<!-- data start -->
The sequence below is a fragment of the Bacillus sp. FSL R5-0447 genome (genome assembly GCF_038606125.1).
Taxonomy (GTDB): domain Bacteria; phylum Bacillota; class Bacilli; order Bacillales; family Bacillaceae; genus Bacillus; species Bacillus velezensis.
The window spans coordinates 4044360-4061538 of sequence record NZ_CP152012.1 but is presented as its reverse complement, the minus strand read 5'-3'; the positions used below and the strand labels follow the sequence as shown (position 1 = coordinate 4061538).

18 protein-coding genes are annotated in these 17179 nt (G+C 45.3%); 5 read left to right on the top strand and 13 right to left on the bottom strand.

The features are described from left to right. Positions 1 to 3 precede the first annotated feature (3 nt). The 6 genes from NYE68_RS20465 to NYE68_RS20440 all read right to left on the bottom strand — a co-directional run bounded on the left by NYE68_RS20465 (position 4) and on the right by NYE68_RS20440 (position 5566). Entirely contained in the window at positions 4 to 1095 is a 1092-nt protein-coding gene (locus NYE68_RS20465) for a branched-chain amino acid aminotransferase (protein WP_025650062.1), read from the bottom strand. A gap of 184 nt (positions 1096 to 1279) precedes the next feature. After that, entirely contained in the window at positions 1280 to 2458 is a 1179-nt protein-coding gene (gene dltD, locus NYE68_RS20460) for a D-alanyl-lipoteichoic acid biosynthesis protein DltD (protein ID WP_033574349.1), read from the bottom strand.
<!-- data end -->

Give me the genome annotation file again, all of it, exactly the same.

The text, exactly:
The sequence below is a fragment of the Bacillus sp. FSL R5-0447 genome (genome assembly GCF_038606125.1).
Taxonomy (GTDB): domain Bacteria; phylum Bacillota; class Bacilli; order Bacillales; family Bacillaceae; genus Bacillus; species Bacillus velezensis.
The window spans coordinates 4044360-4061538 of sequence record NZ_CP152012.1 but is presented as its reverse complement, the minus strand read 5'-3'; the positions used below and the strand labels follow the sequence as shown (position 1 = coordinate 4061538).

18 protein-coding genes are annotated in these 17179 nt (G+C 45.3%); 5 read left to right on the top strand and 13 right to left on the bottom strand.

The features are described from left to right. Positions 1 to 3 precede the first annotated feature (3 nt). The 6 genes from NYE68_RS20465 to NYE68_RS20440 all read right to left on the bottom strand — a co-directional run bounded on the left by NYE68_RS20465 (position 4) and on the right by NYE68_RS20440 (position 5566). Entirely contained in the window at positions 4 to 1095 is a 1092-nt protein-coding gene (locus NYE68_RS20465) for a branched-chain amino acid aminotransferase (protein WP_025650062.1), read from the bottom strand. A gap of 184 nt (positions 1096 to 1279) precedes the next feature. After that, entirely contained in the window at positions 1280 to 2458 is a 1179-nt protein-coding gene (gene dltD, locus NYE68_RS20460) for a D-alanyl-lipoteichoic acid biosynthesis protein DltD (protein ID WP_033574349.1), read from the bottom strand.